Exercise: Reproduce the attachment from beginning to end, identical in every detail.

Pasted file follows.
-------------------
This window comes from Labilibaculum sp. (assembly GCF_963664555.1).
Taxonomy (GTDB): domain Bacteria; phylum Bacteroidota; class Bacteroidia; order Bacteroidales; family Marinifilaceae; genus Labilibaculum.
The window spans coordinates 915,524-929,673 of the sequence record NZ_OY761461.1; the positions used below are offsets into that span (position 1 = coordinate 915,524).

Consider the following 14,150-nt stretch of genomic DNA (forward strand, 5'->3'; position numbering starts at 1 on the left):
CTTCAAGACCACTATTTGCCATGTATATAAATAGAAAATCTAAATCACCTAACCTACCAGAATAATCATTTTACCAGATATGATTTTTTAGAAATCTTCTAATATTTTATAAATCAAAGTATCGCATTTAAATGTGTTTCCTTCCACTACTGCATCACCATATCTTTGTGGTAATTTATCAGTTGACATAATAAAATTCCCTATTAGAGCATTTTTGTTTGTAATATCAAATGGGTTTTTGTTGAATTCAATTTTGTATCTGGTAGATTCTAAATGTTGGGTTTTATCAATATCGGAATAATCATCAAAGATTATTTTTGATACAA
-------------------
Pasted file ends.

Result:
This window comes from Labilibaculum sp. (assembly GCF_963664555.1).
Taxonomy (GTDB): domain Bacteria; phylum Bacteroidota; class Bacteroidia; order Bacteroidales; family Marinifilaceae; genus Labilibaculum.
The window spans coordinates 915,524-929,673 of the sequence record NZ_OY761461.1; the positions used below are offsets into that span (position 1 = coordinate 915,524).

Consider the following 14,150-nt stretch of genomic DNA (forward strand, 5'->3'; position numbering starts at 1 on the left):
CTTCAAGACCACTATTTGCCATGTATATAAATAGAAAATCTAAATCACCTAACCTACCAGAATAATCATTTTACCAGATATGATTTTTTAGAAATCTTCTAATATTTTATAAATCAAAGTATCGCATTTAAATGTGTTTCCTTCCACTACTGCATCACCATATCTTTGTGGTAATTTATCAGTTGACATAATAAAATTCCCTATTAGAGCATTTTTGTTTGTAATATCAAATGGGTTTTTGTTGAATTCAATTTTGTATCTGGTAGATTCTAAATGTTGGGTTTTATCAATATCGGAATAATCATCAAAGATTATTTTTGATACAA